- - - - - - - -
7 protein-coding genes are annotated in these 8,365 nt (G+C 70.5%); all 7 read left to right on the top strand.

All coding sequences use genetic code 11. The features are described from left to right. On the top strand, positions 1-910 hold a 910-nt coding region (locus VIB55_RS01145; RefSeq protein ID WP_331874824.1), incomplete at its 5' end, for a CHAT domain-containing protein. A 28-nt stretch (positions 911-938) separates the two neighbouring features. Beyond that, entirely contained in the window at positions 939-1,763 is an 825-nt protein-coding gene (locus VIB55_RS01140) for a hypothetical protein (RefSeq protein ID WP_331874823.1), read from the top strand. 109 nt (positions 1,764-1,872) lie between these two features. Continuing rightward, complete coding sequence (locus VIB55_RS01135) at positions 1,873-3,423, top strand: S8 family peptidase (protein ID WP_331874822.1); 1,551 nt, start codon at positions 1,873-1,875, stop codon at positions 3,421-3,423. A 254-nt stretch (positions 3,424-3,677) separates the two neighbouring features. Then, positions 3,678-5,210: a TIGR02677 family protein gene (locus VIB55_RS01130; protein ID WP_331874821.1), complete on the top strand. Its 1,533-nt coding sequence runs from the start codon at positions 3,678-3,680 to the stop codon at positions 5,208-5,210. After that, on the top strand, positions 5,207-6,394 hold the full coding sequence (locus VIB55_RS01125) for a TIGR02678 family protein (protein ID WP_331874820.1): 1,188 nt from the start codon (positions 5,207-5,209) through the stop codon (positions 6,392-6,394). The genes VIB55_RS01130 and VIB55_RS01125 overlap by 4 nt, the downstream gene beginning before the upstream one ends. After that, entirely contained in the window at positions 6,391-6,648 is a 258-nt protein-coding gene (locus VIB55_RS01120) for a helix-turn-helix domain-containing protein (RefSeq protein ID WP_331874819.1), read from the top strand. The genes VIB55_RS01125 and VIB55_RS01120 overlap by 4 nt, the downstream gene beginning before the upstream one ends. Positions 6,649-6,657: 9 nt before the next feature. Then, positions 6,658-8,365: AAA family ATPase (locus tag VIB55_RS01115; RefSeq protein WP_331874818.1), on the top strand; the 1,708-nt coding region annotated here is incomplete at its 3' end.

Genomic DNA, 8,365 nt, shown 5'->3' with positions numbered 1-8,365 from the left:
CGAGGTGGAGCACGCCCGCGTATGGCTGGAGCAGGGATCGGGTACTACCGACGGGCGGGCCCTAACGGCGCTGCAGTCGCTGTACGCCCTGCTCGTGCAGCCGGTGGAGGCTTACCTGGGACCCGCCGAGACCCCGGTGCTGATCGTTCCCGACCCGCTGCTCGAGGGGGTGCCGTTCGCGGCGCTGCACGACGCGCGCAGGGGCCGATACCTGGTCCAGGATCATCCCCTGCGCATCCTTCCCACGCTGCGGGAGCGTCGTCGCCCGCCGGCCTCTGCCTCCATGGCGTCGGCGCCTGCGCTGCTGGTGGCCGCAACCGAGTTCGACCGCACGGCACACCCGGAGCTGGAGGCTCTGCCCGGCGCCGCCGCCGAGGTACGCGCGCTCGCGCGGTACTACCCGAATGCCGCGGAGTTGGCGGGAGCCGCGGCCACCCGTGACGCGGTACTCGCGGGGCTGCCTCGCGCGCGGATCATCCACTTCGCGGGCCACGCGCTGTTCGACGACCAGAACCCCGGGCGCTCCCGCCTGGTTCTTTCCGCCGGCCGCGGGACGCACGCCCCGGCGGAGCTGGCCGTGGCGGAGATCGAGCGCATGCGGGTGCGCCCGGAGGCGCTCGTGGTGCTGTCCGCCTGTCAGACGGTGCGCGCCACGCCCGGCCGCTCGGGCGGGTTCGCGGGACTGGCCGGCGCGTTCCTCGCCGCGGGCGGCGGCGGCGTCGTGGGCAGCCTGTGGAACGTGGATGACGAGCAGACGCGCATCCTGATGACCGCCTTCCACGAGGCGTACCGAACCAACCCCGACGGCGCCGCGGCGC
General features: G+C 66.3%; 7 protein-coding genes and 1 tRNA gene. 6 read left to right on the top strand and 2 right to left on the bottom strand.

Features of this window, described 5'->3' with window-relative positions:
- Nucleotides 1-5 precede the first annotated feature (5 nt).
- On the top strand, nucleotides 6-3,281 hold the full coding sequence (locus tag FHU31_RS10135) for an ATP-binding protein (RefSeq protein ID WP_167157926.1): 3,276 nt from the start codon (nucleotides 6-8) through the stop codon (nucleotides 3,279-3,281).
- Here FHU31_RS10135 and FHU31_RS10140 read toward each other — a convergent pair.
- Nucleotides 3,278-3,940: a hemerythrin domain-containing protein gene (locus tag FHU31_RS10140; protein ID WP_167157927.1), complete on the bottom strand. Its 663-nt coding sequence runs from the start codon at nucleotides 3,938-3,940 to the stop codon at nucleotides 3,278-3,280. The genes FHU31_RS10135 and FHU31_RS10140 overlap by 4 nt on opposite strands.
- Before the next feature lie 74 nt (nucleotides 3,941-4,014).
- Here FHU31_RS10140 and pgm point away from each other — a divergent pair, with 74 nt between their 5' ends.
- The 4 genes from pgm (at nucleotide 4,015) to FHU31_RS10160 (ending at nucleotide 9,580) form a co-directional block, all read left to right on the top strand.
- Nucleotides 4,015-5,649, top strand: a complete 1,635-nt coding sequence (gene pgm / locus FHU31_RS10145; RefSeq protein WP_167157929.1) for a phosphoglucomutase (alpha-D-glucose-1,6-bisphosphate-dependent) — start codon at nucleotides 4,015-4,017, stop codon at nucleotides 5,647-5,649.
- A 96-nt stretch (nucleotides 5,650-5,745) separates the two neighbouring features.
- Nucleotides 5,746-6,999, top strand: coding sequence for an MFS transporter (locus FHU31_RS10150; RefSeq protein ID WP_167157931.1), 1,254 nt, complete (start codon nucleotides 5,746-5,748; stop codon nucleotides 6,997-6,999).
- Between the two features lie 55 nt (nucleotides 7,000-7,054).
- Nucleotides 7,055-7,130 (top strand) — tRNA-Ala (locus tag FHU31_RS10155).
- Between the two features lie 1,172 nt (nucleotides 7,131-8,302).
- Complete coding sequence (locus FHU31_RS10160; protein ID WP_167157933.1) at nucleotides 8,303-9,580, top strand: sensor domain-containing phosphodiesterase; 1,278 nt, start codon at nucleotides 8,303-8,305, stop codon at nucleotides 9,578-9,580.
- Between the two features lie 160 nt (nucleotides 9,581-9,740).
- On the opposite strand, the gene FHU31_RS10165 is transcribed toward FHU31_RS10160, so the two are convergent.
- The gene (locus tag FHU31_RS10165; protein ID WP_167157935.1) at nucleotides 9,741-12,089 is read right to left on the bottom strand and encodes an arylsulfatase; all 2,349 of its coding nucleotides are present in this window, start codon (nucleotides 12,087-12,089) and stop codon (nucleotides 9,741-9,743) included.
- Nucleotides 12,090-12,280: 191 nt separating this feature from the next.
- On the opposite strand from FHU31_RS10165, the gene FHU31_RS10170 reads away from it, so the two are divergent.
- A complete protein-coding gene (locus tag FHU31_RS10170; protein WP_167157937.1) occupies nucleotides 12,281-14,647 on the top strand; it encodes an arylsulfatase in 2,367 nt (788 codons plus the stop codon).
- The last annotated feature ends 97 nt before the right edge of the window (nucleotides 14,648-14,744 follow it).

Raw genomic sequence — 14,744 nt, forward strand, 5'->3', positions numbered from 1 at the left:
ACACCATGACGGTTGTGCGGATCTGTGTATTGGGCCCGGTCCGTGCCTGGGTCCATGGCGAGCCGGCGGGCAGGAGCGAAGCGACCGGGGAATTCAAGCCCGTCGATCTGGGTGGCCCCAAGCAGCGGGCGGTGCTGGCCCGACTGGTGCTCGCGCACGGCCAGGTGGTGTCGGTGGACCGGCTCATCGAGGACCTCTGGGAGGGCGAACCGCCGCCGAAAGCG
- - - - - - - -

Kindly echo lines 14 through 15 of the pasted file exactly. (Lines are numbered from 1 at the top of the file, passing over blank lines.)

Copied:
- Nucleotides 4,015-5,649, top strand: a complete 1,635-nt coding sequence (gene pgm / locus FHU31_RS10145; RefSeq protein WP_167157929.1) for a phosphoglucomutase (alpha-D-glucose-1,6-bisphosphate-dependent) — start codon at nucleotides 4,015-4,017, stop codon at nucleotides 5,647-5,649.
- A 96-nt stretch (nucleotides 5,650-5,745) separates the two neighbouring features.